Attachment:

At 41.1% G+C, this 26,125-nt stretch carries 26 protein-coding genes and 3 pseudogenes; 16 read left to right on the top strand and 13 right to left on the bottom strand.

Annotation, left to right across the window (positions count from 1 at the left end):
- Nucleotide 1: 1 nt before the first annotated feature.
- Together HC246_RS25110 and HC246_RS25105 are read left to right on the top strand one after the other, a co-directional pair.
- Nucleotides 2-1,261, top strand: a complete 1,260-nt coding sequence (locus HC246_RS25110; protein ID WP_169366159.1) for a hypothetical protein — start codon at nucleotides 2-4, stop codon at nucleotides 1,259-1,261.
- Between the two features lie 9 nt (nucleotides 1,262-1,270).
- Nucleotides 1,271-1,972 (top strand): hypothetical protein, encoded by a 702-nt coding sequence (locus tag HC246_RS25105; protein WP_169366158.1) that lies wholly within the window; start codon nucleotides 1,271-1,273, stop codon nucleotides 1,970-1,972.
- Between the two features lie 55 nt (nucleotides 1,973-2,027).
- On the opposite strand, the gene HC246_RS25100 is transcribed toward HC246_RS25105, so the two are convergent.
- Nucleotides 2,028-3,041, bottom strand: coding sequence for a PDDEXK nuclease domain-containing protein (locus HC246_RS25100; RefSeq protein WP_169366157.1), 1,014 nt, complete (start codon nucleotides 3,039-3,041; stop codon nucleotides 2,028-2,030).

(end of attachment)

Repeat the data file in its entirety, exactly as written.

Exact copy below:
At 41.1% G+C, this 26,125-nt stretch carries 26 protein-coding genes and 3 pseudogenes; 16 read left to right on the top strand and 13 right to left on the bottom strand.

Annotation, left to right across the window (positions count from 1 at the left end):
- Nucleotide 1: 1 nt before the first annotated feature.
- Together HC246_RS25110 and HC246_RS25105 are read left to right on the top strand one after the other, a co-directional pair.
- Nucleotides 2-1,261, top strand: a complete 1,260-nt coding sequence (locus HC246_RS25110; protein ID WP_169366159.1) for a hypothetical protein — start codon at nucleotides 2-4, stop codon at nucleotides 1,259-1,261.
- Between the two features lie 9 nt (nucleotides 1,262-1,270).
- Nucleotides 1,271-1,972 (top strand): hypothetical protein, encoded by a 702-nt coding sequence (locus tag HC246_RS25105; protein WP_169366158.1) that lies wholly within the window; start codon nucleotides 1,271-1,273, stop codon nucleotides 1,970-1,972.
- Between the two features lie 55 nt (nucleotides 1,973-2,027).
- On the opposite strand, the gene HC246_RS25100 is transcribed toward HC246_RS25105, so the two are convergent.
- Nucleotides 2,028-3,041, bottom strand: coding sequence for a PDDEXK nuclease domain-containing protein (locus HC246_RS25100; RefSeq protein WP_169366157.1), 1,014 nt, complete (start codon nucleotides 3,039-3,041; stop codon nucleotides 2,028-2,030).